In his regular weekly column Inter fanatic Sam Olsen will be delving deep into the stories that matter to Inter’s fans looking to keep the spirit of discussion and dispute alive and well on the pages of Sempreinter.com. New Zealander Sam has published several books on military history as well as contributing to a number of sport and news related websites. His love for Inter began in 1997 watching Ronaldo waltz through confused defences in the famous blue and black, and he has enjoyed the roller coaster ride ever since. His favourite moment was watching the team lift the Coppa Italia in 04-05 with Mancini, breaking the long domestic trophy drought, while his favourite player is Javier Zanetti, the great one, who encompasses everything good and right about the club.
With a little under a month to go before the start of the 2014/15 season, the new edition of Internazionale is slowly ripening like a good wine under combined attentions of Walter Mazzarri and Erik Thohir. Behind the scenes the club has been undergoing a revolution that has given it a much more global outlook with several foreign names popping up in key positions and a new emphasis on English communications to make the club more accessible to emerging markets. It is clear that these changes are necessary in order to keep pace with the top tier of European football, who appears to have been elevated to a whole new level if their incredible, post financial fair play, spending is anything to go by.
The market itself has been a picture of restraint by the Nerazzurri who are still hamstrung by their inflated squad of, generally overpaid, players which makes them harder to move on than a bunch of drunken teenagers loitering outside of McDonald’s. This burden is being reduced for every season that goes by but it continues to hang like a lead weight around the neck of the club, leaving it to live virtually off coupons in order to get by.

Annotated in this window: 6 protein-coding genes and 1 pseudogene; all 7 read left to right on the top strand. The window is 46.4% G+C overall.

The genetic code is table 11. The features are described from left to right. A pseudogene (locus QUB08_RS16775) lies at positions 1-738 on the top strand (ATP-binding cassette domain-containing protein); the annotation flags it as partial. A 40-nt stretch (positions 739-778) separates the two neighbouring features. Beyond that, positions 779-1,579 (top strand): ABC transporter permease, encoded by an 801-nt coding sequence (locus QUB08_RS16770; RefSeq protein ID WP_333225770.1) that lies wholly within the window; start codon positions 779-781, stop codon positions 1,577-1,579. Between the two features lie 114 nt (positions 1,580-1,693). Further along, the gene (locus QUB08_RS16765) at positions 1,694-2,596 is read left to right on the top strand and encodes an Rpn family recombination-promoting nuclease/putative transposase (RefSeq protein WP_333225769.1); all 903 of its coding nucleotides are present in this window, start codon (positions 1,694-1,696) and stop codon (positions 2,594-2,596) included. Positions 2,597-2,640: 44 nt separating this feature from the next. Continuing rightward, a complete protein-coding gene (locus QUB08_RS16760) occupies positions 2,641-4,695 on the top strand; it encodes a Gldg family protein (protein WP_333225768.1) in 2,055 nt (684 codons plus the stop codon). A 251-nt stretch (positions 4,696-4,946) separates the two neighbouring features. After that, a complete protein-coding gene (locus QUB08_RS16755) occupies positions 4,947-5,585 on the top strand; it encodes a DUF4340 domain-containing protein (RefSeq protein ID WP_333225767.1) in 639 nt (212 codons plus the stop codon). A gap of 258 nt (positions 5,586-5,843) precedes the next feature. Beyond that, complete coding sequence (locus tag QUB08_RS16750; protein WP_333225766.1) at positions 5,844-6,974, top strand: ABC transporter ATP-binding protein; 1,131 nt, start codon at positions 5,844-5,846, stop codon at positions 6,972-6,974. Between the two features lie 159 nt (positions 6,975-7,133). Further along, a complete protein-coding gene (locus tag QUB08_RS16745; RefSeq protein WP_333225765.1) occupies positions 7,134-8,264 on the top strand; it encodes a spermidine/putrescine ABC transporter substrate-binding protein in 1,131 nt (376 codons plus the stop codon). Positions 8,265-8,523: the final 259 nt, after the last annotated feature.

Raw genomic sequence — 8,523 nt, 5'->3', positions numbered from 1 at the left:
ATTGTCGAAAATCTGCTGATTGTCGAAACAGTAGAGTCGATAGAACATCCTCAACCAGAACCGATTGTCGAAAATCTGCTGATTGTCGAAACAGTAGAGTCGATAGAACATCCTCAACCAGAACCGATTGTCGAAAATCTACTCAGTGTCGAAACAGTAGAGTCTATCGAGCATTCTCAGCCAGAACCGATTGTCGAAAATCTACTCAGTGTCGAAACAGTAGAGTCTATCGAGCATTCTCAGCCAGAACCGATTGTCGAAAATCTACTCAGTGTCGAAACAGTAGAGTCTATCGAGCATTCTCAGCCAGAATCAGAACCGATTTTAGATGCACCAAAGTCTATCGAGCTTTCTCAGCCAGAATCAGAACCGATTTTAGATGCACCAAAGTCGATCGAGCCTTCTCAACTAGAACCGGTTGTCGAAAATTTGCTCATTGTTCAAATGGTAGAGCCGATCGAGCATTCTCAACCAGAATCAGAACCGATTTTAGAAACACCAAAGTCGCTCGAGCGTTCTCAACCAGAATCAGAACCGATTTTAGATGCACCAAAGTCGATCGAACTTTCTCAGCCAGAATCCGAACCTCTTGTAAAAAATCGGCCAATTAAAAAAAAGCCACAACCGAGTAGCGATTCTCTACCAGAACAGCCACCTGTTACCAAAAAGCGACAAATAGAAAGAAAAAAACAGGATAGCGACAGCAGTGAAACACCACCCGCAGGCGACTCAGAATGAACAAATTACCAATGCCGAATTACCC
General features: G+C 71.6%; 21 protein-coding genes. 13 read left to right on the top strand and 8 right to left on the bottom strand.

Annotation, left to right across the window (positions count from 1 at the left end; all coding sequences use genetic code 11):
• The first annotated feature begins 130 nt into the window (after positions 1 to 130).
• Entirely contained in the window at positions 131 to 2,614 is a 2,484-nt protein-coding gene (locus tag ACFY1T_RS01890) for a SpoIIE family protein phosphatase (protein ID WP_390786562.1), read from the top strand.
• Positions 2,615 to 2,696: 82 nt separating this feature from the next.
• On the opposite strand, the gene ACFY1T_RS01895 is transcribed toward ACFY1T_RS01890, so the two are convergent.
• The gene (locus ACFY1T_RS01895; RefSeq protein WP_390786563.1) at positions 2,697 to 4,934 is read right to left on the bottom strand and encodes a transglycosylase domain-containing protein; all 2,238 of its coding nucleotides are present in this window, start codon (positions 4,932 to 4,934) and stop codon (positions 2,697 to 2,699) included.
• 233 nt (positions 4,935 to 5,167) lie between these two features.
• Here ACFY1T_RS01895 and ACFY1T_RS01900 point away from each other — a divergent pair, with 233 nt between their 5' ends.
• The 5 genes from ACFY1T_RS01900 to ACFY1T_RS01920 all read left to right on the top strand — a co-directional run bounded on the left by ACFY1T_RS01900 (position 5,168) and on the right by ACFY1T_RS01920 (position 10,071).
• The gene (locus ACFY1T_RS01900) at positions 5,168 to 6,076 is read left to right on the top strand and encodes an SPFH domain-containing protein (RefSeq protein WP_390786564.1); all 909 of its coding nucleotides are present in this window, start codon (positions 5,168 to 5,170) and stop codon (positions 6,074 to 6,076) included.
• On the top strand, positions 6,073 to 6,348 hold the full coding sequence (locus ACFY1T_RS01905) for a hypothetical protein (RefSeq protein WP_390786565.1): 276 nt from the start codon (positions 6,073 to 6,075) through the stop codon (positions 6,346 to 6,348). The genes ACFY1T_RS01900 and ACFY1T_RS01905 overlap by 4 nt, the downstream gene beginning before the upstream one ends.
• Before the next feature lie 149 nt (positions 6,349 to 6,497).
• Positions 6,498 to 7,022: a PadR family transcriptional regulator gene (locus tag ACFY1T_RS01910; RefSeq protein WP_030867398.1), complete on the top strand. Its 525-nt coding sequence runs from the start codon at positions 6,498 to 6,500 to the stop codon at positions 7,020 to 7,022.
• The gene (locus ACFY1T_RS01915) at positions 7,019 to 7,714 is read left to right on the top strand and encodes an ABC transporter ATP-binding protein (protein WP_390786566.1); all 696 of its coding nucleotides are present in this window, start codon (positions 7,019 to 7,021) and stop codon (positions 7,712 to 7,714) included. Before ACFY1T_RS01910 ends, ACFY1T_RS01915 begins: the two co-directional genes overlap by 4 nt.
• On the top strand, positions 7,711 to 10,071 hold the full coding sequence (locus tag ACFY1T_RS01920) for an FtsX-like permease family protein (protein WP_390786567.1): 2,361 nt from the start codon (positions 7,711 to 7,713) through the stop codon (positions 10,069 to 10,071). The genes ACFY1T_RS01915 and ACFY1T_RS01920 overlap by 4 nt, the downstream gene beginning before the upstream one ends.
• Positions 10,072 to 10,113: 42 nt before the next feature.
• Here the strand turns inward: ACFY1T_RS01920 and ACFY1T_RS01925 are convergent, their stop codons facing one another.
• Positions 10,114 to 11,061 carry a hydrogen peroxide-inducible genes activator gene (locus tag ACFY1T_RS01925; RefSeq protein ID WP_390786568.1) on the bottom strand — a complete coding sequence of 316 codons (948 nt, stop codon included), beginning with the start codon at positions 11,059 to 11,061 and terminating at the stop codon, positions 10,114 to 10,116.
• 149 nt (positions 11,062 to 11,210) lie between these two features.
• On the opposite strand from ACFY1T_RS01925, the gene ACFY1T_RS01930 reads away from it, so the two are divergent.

It is quite clear that at this point in time that Inter are still some distance away from the top table of elite clubs in European football in terms of funds available to buy players. The clubs fans can only watch in envy as Real Madrid and Barcelona fight to see who can empty their bulging pockets fastest, while mid table English teams get busy wallowing in the swimming pools of cash gifted to them by over exuberant pay TV channels allowing them to break their transfer records year on year. Even last seasons Premier League comedy team Manchester United are having a good old time in planning how to spend the cash from their whopping 750 million POUND, ten year shirt deal with Adidas, a sum that makes Inter’s 200 million EURO, ten year shirt deal seem like pocket money. With Inter now clearly fighting for scraps in the second tier of Europeans football’s elite the club has to work smarter and more efficiently in both the transfer market and on the field. Piero Ausilio is working hard to squeeze the blood out of every stone he can get close to although perhaps the selling side is proving to be more difficult than the buying, particularly when you have a Guarin shaped boulder that refuses to budge to a club that can afford his unique combination of high wages and erratic performances. This tightening of the screws has meant that Manager Walter Mazzarri will need to utilise all his guile and experience if he is to get anything more out of next season than he did the last. Here are three thoughts on what ’the Cautious One’ must do to make 2014/15 one to remember.